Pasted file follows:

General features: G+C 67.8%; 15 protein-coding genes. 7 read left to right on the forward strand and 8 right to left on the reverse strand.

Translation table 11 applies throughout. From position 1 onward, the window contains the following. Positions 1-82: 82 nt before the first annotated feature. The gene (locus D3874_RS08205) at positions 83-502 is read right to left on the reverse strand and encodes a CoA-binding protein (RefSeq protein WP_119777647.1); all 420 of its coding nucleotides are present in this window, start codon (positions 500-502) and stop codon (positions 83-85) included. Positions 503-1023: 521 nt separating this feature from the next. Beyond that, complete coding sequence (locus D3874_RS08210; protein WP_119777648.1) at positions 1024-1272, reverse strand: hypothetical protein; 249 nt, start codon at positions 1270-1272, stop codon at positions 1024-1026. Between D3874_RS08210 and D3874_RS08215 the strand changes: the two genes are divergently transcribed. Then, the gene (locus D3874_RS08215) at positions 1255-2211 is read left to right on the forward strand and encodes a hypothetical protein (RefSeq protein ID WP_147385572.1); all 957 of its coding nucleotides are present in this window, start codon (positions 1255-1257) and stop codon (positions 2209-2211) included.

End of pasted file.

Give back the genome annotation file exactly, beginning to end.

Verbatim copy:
General features: G+C 67.8%; 15 protein-coding genes. 7 read left to right on the forward strand and 8 right to left on the reverse strand.

Translation table 11 applies throughout. From position 1 onward, the window contains the following. Positions 1-82: 82 nt before the first annotated feature. The gene (locus D3874_RS08205) at positions 83-502 is read right to left on the reverse strand and encodes a CoA-binding protein (RefSeq protein WP_119777647.1); all 420 of its coding nucleotides are present in this window, start codon (positions 500-502) and stop codon (positions 83-85) included. Positions 503-1023: 521 nt separating this feature from the next. Beyond that, complete coding sequence (locus D3874_RS08210; protein WP_119777648.1) at positions 1024-1272, reverse strand: hypothetical protein; 249 nt, start codon at positions 1270-1272, stop codon at positions 1024-1026. Between D3874_RS08210 and D3874_RS08215 the strand changes: the two genes are divergently transcribed. Then, the gene (locus D3874_RS08215) at positions 1255-2211 is read left to right on the forward strand and encodes a hypothetical protein (RefSeq protein ID WP_147385572.1); all 957 of its coding nucleotides are present in this window, start codon (positions 1255-1257) and stop codon (positions 2209-2211) included.